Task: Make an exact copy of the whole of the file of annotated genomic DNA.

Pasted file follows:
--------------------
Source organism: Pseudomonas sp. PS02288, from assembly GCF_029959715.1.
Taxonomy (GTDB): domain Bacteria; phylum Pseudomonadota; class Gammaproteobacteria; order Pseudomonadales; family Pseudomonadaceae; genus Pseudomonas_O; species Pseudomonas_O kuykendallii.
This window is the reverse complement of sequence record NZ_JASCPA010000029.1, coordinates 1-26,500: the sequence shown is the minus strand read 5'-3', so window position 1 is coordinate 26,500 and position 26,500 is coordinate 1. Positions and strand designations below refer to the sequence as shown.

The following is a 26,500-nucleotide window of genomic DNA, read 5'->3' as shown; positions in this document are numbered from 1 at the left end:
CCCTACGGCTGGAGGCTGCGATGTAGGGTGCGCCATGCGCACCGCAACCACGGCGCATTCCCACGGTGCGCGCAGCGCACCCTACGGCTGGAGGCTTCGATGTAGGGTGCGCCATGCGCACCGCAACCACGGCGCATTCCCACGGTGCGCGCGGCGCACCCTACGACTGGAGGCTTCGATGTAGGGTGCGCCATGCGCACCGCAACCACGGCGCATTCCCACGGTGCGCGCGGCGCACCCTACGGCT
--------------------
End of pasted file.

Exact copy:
Source organism: Pseudomonas sp. PS02288, from assembly GCF_029959715.1.
Taxonomy (GTDB): domain Bacteria; phylum Pseudomonadota; class Gammaproteobacteria; order Pseudomonadales; family Pseudomonadaceae; genus Pseudomonas_O; species Pseudomonas_O kuykendallii.
This window is the reverse complement of sequence record NZ_JASCPA010000029.1, coordinates 1-26,500: the sequence shown is the minus strand read 5'-3', so window position 1 is coordinate 26,500 and position 26,500 is coordinate 1. Positions and strand designations below refer to the sequence as shown.

The following is a 26,500-nucleotide window of genomic DNA, read 5'->3' as shown; positions in this document are numbered from 1 at the left end:
CCCTACGGCTGGAGGCTGCGATGTAGGGTGCGCCATGCGCACCGCAACCACGGCGCATTCCCACGGTGCGCGCAGCGCACCCTACGGCTGGAGGCTTCGATGTAGGGTGCGCCATGCGCACCGCAACCACGGCGCATTCCCACGGTGCGCGCGGCGCACCCTACGACTGGAGGCTTCGATGTAGGGTGCGCCATGCGCACCGCAACCACGGCGCATTCCCACGGTGCGCGCGGCGCACCCTACGGCT